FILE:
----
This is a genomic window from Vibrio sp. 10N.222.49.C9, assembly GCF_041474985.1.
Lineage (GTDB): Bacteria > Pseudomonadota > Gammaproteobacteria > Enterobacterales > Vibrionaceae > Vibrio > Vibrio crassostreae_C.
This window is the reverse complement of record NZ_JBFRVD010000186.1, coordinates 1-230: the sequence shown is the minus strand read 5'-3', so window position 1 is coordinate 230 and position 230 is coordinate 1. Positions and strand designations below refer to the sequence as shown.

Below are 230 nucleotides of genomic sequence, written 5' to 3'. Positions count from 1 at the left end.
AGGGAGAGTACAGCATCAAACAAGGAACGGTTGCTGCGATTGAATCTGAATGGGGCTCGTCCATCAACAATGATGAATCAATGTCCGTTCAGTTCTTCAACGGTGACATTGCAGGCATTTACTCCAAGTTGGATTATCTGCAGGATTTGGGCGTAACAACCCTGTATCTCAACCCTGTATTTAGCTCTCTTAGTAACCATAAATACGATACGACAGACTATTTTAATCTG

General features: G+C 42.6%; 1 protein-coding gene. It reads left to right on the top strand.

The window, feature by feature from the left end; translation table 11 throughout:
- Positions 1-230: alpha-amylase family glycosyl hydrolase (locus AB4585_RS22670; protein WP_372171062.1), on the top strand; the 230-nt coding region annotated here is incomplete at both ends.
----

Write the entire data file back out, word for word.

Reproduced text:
This is a genomic window from Vibrio sp. 10N.222.49.C9, assembly GCF_041474985.1.
Lineage (GTDB): Bacteria > Pseudomonadota > Gammaproteobacteria > Enterobacterales > Vibrionaceae > Vibrio > Vibrio crassostreae_C.
This window is the reverse complement of record NZ_JBFRVD010000186.1, coordinates 1-230: the sequence shown is the minus strand read 5'-3', so window position 1 is coordinate 230 and position 230 is coordinate 1. Positions and strand designations below refer to the sequence as shown.

Below are 230 nucleotides of genomic sequence, written 5' to 3'. Positions count from 1 at the left end.
AGGGAGAGTACAGCATCAAACAAGGAACGGTTGCTGCGATTGAATCTGAATGGGGCTCGTCCATCAACAATGATGAATCAATGTCCGTTCAGTTCTTCAACGGTGACATTGCAGGCATTTACTCCAAGTTGGATTATCTGCAGGATTTGGGCGTAACAACCCTGTATCTCAACCCTGTATTTAGCTCTCTTAGTAACCATAAATACGATACGACAGACTATTTTAATCTG

General features: G+C 42.6%; 1 protein-coding gene. It reads left to right on the top strand.

The window, feature by feature from the left end; translation table 11 throughout:
- Positions 1-230: alpha-amylase family glycosyl hydrolase (locus AB4585_RS22670; protein WP_372171062.1), on the top strand; the 230-nt coding region annotated here is incomplete at both ends.